Why did Hong Kong replace our ‘One Share, One Vote’ principle for dual-class stocks?
With all these tech and “new economy” IPOs in Hong Kong, I can’t think of a single, defensible reason for scrapping our “One Share, One Vote” principle.
HK revamps listing rules in battle for global tech giants -- SCMP headline, December 16
This latest attempt by Hong Kong’s stock exchange chief executive Charles Li Xiaojia to destroy shareholder democracy has an offhand way of dismissing his earlier, overly ambitious attempt to do away with all significant listing requirements.
That earlier concept paper in 2015 was only a “straw man”, says this latest concept paper; meaning, I take it, that it was an intentionally false proposal we were meant to knock down, so as to make it easier to introduce the real one.
Oh, thank you, Charles. So kind of you to waste our time. How very thoughtful of you.
But the real one (let’s hope it’s not just another straw man this time) does have one brand new idea: it is to allow listing by “pre-revenue” biotech companies, as long as they have a “minimum expected market capitalisation” of HK$1.5 billion (US$192 million).
I shall ask the obvious question for you: If they are not yet selling anything, leave alone turning any profit, on what basis can the market be “expected” to value them?
Perhaps we could try the old Roman way of dealing with such eventualities. Take a live chicken, cut it open on the spot and then call in a soothsayer to tell you what the entrails forecast. It worked for the Romans apparently.
The new concept paper’s version of this idea is to say there “tends to be” strict regulation of activities undertaken by biotech companies, and this should be enough. If it’s good enough to swallow, then it’s worth at least HK$1.5 billion, you see.
We had an example of such tends-to-be strict regulation only last week, when a doctor at a beauty shop was convicted of manslaughter by administering untested biotech quack remedies. It’s a big industry. Just look at its tsunami of advertisements.
Let’s face it. This town has a weakness for biobabble. Talk a fast line in biotech and the customers will always line up. No one understands a word of it anyway.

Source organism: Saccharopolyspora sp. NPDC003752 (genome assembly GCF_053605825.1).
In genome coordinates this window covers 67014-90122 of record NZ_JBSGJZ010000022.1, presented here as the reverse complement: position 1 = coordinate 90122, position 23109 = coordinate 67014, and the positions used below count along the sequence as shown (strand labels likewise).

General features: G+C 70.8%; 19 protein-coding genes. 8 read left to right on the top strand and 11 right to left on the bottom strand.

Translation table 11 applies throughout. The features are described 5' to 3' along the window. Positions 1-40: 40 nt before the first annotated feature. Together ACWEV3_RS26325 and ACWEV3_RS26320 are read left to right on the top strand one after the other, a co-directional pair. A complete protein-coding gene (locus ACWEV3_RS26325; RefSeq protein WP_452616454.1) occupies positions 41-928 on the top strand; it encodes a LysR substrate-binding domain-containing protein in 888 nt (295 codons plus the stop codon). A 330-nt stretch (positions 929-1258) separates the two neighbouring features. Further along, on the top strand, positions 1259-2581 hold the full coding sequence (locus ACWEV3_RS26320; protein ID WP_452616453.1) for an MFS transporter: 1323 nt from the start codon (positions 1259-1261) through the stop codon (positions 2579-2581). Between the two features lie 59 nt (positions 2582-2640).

And then we get Charles back to his one-track mindset of WVR, or weighted voting rights. Our principle of “One Share, One Vote” is to be abandoned for “new economy” companies. All shareholders are equal, but some will be more equal than others.
Hong Kong can now join the international race for the bottom in listing standards, while the cash-out price of Charles’ share options - remember that Hong Kong Exchanges & Clearing Ltd is a listed company, whose shares are trading near a record - can race for the top.
But I mustn’t spread falsehoods. It is not true that ordinary shareholders will be deprived of all voting rights in WVR companies. As long as their votes don’t matter, they can have a few. Maybe they can butter them and have them for breakfast.
And again, of course, we get no definition of what the “new economy” is. It is “hard to define”, “not necessarily restricted to specific sectors”, “likely to evolve over time” and “the Exchange proposes to publish a guidance letter”.
Any investment banker can find his way round such non-restrictions. WVR will therefore apply to the entire market from now on.
The oddity here is that recent events have made nonsense of the supposed purpose of attracting more technology listings. They have come anyway. There has been a flood of them over the last few months, as high tech, and devoid of earnings, as any mindless follower of investment fashion could want.
It is also worth noting that WVR does not really make a stock more attractive to the professionals. In the US, for instance, both the S&P and the MSCI indices have recently announced they will not accept shares with unequal voting rights.
This matters. The MSCI indices in particular are benchmarks for institutional investors. To have your stock included in any of them is to attract big time investor interest. To be permanently excluded because of your share structure now constitutes a self-induced banishment to second class.
So why do it?
There must be some legitimate reason. I cannot imagine that every corporate chieftain who asks for a WVR listing does it only because he wants to have his cake and eat it too, and is happy to rob his shareholders in the process.
As I say, there must be a defensible reason. But don’t ask me what it is.